Silicon Alley NYC: The New Tech Capital of the U.S.?

By | December 20, 2012

Silicon Alley NYC: The New Tech Capital of the U.S.?

Silicon Alley NYC: The New Tech Capital of the U.S.?
Photo by Fran Gambín

San Francisco has long reigned as the motherland of technology companies; both established tech giants and new tech companies looking for their big break operate in and around Silicon Valley in the San Francisco Bay Area.  While the industry still has a solid base in the West, New York City is proving itself to be the East Coast hub of technology with what is being called "Silicon Alley."

 

Where is Silicon Alley?

 

Different areas of New York City in Brooklyn and Manhattan have been referred to as Silicon Alley, and it has now spread to be more of a concept than a specific location. It refers now to the parts of NYC which are becoming communities of tech-based companies, professionals, and engineers.  

"In the last five years, technology jobs have risen from 41,000 to over 52,000 – a growth rate of 28.7%"

One of these areas is in Chelsea and the Flatiron District and is the original recipient of the name “Silicon Alley.” Located between the headquarters of tech giants Google and IAC/InterActiveCorp, hundreds of startup tech companies have found their home on Broadway and Fifth Avenue between Union Square and Madison Square Park. The proximity of so many successful and innovative technology companies has made the area a destination for companies looking to break out in the New York City and U.S. market.

Looking at the statistics, you can see that technology truly is one of the fastest growing job sectors in New York’s economy. In the last five years, technology jobs have risen from 41,000 to over 52,000 – a growth rate of 28.7%, according to a report from the Center for an Urban Future. Compared to the flat levels of other industries in the area, it is easy to see that New York City is becoming the tech capital of the East Coast.

The report also explains that over 1,000 startups have opened in the same amount of time- with many of them, such as Tumblr and Mashable, in the area described as Silicon Alley.  

 

Other Tech Hubs: DUMBO and Lower Manhattan

 

While not in close proximity to the Flatiron District and the areas of Chelsea that originally made up Silicon Alley, DUMBO in Brooklyn has been considered an important part of New York’s tech scene with a number of helpful co-working spaces and incubators, such as those run by e-commerce giant Etsy.

The EtsyLabs in DUMBO not only are the headquarters for the company’s operations, but also give members of the website a place to use donated materials, teach and be taught about crafts and trades, and make connections with others using the Etsy platform.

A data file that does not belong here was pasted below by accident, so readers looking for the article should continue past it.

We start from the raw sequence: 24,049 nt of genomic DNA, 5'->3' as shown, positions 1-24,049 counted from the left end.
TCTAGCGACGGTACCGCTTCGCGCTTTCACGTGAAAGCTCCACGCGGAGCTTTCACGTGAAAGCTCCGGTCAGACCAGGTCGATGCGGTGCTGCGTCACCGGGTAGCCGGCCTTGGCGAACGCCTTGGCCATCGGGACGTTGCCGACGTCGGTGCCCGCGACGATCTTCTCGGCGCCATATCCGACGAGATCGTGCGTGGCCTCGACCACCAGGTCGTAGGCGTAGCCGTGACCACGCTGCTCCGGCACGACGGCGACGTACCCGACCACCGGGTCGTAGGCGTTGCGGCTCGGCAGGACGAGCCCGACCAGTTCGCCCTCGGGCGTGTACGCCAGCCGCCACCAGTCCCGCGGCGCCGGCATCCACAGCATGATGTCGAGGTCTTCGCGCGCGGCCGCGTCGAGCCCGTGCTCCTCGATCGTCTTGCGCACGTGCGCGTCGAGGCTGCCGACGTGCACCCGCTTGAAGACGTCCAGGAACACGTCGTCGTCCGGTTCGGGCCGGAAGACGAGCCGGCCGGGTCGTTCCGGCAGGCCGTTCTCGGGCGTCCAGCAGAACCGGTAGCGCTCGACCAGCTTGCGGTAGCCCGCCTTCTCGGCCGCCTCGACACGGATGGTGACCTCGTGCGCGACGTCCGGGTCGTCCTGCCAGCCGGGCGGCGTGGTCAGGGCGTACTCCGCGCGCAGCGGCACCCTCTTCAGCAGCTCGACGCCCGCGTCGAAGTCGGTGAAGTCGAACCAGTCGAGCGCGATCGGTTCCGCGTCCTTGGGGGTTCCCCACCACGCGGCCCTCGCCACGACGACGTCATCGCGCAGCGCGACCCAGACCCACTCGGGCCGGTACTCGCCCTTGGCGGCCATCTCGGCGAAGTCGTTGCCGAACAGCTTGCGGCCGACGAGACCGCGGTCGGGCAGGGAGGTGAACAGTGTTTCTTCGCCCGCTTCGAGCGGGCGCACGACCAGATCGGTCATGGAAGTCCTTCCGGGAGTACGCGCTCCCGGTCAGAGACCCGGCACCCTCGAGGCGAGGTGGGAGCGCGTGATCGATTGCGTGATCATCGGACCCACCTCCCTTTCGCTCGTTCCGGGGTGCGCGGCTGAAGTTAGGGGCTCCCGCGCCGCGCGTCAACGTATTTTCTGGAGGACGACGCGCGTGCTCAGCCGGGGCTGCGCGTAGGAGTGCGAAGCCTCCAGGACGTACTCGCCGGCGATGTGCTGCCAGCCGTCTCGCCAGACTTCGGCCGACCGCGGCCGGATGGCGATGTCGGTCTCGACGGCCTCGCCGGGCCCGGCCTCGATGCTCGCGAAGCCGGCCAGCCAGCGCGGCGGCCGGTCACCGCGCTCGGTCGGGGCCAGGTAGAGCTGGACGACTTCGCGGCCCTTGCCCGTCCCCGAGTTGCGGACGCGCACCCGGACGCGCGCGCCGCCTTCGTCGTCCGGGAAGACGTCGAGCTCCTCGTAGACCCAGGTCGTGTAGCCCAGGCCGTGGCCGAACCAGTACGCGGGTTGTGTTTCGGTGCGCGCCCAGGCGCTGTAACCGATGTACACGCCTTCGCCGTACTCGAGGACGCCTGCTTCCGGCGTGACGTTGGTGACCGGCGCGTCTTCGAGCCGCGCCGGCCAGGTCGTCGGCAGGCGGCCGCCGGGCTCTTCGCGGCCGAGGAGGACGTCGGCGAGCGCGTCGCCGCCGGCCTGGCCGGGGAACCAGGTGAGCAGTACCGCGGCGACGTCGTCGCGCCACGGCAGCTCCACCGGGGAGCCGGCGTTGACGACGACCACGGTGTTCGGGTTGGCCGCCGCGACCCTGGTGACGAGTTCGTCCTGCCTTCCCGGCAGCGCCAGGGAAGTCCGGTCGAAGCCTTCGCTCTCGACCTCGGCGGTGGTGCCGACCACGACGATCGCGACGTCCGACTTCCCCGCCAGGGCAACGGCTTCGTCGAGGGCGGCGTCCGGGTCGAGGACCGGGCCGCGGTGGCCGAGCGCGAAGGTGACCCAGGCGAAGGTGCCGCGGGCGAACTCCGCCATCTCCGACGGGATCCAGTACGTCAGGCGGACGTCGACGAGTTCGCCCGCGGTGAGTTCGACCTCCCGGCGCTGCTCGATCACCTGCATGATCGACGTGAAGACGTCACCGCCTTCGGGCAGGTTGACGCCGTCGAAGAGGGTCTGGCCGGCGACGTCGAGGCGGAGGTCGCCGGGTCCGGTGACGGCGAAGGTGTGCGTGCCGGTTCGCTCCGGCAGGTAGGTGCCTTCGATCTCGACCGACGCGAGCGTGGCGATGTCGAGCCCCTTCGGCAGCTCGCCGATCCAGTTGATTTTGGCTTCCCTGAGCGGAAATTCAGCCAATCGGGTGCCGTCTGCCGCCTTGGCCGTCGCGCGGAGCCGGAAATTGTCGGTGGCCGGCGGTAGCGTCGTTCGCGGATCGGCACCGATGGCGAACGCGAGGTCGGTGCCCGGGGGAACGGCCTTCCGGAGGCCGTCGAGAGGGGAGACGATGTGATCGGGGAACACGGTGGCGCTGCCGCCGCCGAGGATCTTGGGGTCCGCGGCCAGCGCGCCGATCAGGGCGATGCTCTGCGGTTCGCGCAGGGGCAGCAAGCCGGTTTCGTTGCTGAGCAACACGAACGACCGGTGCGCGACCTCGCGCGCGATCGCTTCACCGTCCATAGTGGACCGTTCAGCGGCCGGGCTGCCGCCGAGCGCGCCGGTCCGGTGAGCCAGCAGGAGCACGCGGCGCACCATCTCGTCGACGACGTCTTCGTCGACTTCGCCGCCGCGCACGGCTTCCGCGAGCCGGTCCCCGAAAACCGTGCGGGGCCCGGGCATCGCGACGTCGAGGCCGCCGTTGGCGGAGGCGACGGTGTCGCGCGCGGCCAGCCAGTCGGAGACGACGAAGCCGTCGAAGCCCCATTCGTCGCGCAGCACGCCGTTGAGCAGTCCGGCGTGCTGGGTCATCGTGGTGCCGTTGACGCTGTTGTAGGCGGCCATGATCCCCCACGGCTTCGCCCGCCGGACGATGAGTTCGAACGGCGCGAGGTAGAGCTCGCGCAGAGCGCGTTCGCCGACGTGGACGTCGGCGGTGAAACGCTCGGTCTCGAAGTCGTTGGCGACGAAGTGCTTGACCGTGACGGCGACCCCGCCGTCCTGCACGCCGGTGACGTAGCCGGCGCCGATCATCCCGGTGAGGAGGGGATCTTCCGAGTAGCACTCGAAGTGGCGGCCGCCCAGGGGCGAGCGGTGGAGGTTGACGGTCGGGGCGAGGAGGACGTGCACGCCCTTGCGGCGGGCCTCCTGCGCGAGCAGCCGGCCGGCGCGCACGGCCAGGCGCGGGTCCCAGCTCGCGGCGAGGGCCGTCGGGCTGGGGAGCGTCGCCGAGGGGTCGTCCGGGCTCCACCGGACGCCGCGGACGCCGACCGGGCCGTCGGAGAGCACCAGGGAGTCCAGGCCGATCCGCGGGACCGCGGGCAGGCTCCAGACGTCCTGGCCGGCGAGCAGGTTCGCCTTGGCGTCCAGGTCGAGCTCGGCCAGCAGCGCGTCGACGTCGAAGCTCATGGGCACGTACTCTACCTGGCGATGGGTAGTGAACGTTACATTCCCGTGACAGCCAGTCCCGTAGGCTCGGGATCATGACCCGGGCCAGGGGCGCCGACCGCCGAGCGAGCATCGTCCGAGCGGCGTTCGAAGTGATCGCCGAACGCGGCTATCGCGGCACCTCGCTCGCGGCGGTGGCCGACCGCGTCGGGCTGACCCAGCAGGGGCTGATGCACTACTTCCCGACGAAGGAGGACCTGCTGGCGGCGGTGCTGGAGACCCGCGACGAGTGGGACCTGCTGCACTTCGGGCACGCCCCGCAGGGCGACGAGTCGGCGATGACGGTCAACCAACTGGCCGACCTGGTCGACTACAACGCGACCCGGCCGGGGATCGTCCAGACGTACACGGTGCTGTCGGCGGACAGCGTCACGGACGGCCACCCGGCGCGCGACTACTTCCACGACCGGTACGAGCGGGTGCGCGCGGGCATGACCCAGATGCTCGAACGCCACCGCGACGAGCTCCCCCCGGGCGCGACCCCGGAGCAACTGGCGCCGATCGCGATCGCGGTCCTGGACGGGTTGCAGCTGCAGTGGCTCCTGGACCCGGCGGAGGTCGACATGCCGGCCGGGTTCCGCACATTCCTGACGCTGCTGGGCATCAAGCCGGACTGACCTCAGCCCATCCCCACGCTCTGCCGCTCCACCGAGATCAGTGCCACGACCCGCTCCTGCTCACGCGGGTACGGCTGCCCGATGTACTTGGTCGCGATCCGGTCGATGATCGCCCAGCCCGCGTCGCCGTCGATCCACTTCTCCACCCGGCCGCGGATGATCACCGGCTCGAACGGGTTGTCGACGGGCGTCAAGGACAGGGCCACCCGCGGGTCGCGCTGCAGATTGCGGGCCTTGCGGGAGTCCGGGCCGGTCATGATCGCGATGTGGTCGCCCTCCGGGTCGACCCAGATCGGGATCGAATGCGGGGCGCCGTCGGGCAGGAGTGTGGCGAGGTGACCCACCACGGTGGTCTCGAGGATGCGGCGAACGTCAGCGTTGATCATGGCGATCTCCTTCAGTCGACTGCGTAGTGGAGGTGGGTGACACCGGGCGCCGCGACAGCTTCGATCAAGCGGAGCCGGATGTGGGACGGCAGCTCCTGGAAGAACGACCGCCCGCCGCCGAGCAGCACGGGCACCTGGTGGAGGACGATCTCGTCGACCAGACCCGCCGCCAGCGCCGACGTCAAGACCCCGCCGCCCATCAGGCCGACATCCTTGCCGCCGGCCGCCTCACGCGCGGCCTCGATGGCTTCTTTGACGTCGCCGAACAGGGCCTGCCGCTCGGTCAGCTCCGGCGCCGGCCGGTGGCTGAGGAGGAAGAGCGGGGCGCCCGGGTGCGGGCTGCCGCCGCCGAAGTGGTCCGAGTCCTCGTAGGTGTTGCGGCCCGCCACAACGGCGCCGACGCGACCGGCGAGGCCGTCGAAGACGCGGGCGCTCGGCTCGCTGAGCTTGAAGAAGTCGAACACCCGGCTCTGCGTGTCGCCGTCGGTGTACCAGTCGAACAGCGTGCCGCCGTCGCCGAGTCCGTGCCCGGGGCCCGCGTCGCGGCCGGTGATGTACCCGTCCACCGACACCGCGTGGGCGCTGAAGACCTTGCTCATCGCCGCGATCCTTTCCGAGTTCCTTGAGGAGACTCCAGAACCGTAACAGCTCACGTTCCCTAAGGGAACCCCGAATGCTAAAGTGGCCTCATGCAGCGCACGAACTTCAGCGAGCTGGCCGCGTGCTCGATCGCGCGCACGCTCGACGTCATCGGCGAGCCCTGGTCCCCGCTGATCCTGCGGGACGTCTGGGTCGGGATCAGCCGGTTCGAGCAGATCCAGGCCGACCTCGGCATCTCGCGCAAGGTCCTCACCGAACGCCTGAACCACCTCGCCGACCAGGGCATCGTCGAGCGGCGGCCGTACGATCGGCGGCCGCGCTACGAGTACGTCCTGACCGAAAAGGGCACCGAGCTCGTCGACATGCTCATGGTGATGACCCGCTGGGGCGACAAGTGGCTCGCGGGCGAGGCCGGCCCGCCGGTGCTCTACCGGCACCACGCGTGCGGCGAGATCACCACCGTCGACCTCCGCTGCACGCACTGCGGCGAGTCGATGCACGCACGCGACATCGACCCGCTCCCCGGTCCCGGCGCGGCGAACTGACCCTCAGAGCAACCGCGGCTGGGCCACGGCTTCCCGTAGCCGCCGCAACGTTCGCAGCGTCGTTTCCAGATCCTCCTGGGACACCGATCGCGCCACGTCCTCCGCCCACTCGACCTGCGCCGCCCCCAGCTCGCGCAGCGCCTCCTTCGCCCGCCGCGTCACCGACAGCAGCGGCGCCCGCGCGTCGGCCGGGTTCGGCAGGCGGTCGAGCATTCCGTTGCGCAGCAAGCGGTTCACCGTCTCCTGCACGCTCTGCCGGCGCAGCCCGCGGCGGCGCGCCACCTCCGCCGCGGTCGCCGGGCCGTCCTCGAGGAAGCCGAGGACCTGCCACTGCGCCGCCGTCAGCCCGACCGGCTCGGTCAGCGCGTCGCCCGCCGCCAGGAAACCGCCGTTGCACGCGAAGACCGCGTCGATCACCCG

Other tech incubators in Dumbo include NYU-Poly’s tech startup incubator space on Jay Street, supported by the New York City Economic Development Corporation and other government organizations.

In addition to Silicon Alley and DUMBO, Lower Manhattan is making efforts to diversify and get involved in the tech scene. As part of Mayor Bloomberg’s five borough economic plan, Lower Manhattan is set to diversify away from solely financial industries. The city is supporting this with tax breaks and numerous other funding opportunities for tech startups looking to operate out of Lower Manhattan.

 

Benefits of Silicon Alley?

 

While many of these tech startups are not related to one another, many of them are also direct competitors. One has to ask – what is the benefit of working in such close proximity?

Simply stated, it’s not just the tech companies making Silicon Alley the hub that is has become. Innovative co-working spaces create a great environment for startups which cannot afford their own office space. One such working space is General Assembly.

General Assembly provides leaders of the tech industry a place to meet, work, and educate one other on specific topics changing in the industry. It’s no surprise that their newest headquarters are located at 903 Broadway – right in the center of the Silicon Alley action. The close proximity also makes it easy to for tech industry leaders to meet potential partners, engineers, or new-hires at coffee shops, bars, and restaurants which are near to their offices. Nearby are also some of the best universities in the country equipping engineers, writers, and talented marketers to get engaged in an innovative startup.

When it comes to technology startups, there is no question that there is a real importance in finding funding for any innovative project. Yet another perk of Silicon Alley for technology startups? There are a number of angel investors and venture capitalists in the area. These venture capitalist firms can be the gateway to finding the funding that many tech startups need to achieve success.  While being in close proximity to these funds isn’t going to be the only key to getting your name in front of them and eventually finding the necessary funding, the likelihood that you can make the connection with them or network is much higher than if your offices are located elsewhere.

 

Will Silicon Alley Surpass the Valley?

 

In reality, it is hard to say. The growth of the industry in NYC is currently faster than on the West Coast. For international startups, there’s no denying that New York offers a more attractive business landscape than its warmer counterpart across the country.  The amount and variety of other industries in the area make it easier to find the right partners, the funding, and the clients you will need to succeed. Only time will tell if Silicon Alley will become the new technology headquarters of not only the United States but also the world.